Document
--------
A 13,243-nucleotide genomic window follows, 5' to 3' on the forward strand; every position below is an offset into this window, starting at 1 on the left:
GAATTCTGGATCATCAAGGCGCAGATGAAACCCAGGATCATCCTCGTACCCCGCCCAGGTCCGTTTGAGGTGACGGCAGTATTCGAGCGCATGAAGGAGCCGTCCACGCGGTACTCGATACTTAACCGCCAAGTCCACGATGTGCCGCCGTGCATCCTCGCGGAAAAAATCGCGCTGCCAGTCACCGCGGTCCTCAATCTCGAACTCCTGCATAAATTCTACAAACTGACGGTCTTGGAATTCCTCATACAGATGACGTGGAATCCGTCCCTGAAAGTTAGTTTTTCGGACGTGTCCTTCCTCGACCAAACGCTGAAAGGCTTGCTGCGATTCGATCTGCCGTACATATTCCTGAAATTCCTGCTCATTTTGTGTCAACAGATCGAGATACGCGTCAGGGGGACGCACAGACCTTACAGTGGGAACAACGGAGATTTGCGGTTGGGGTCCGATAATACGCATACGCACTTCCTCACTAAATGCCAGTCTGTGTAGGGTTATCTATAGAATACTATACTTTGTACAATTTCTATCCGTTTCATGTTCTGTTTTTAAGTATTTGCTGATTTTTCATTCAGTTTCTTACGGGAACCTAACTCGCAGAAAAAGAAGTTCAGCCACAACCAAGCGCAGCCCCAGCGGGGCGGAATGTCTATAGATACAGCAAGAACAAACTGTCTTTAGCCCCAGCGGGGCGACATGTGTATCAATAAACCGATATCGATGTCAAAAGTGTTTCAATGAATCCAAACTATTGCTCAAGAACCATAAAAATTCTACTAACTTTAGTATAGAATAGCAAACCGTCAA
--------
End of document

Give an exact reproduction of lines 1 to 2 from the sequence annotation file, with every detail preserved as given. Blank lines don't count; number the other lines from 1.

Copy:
A 13,243-nucleotide genomic window follows, 5' to 3' on the forward strand; every position below is an offset into this window, starting at 1 on the left:
GAATTCTGGATCATCAAGGCGCAGATGAAACCCAGGATCATCCTCGTACCCCGCCCAGGTCCGTTTGAGGTGACGGCAGTATTCGAGCGCATGAAGGAGCCGTCCACGCGGTACTCGATACTTAACCGCCAAGTCCACGATGTGCCGCCGTGCATCCTCGCGGAAAAAATCGCGCTGCCAGTCACCGCGGTCCTCAATCTCGAACTCCTGCATAAATTCTACAAACTGACGGTCTTGGAATTCCTCATACAGATGACGTGGAATCCGTCCCTGAAAGTTAGTTTTTCGGACGTGTCCTTCCTCGACCAAACGCTGAAAGGCTTGCTGCGATTCGATCTGCCGTACATATTCCTGAAATTCCTGCTCATTTTGTGTCAACAGATCGAGATACGCGTCAGGGGGACGCACAGACCTTACAGTGGGAACAACGGAGATTTGCGGTTGGGGTCCGATAATACGCATACGCACTTCCTCACTAAATGCCAGTCTGTGTAGGGTTATCTATAGAATACTATACTTTGTACAATTTCTATCCGTTTCATGTTCTGTTTTTAAGTATTTGCTGATTTTTCATTCAGTTTCTTACGGGAACCTAACTCGCAGAAAAAGAAGTTCAGCCACAACCAAGCGCAGCCCCAGCGGGGCGGAATGTCTATAGATACAGCAAGAACAAACTGTCTTTAGCCCCAGCGGGGCGACATGTGTATCAATAAACCGATATCGATGTCAAAAGTGTTTCAATGAATCCAAACTATTGCTCAAGAACCATAAAAATTCTACTAACTTTAGTATAGAATAGCAAACCGTCAA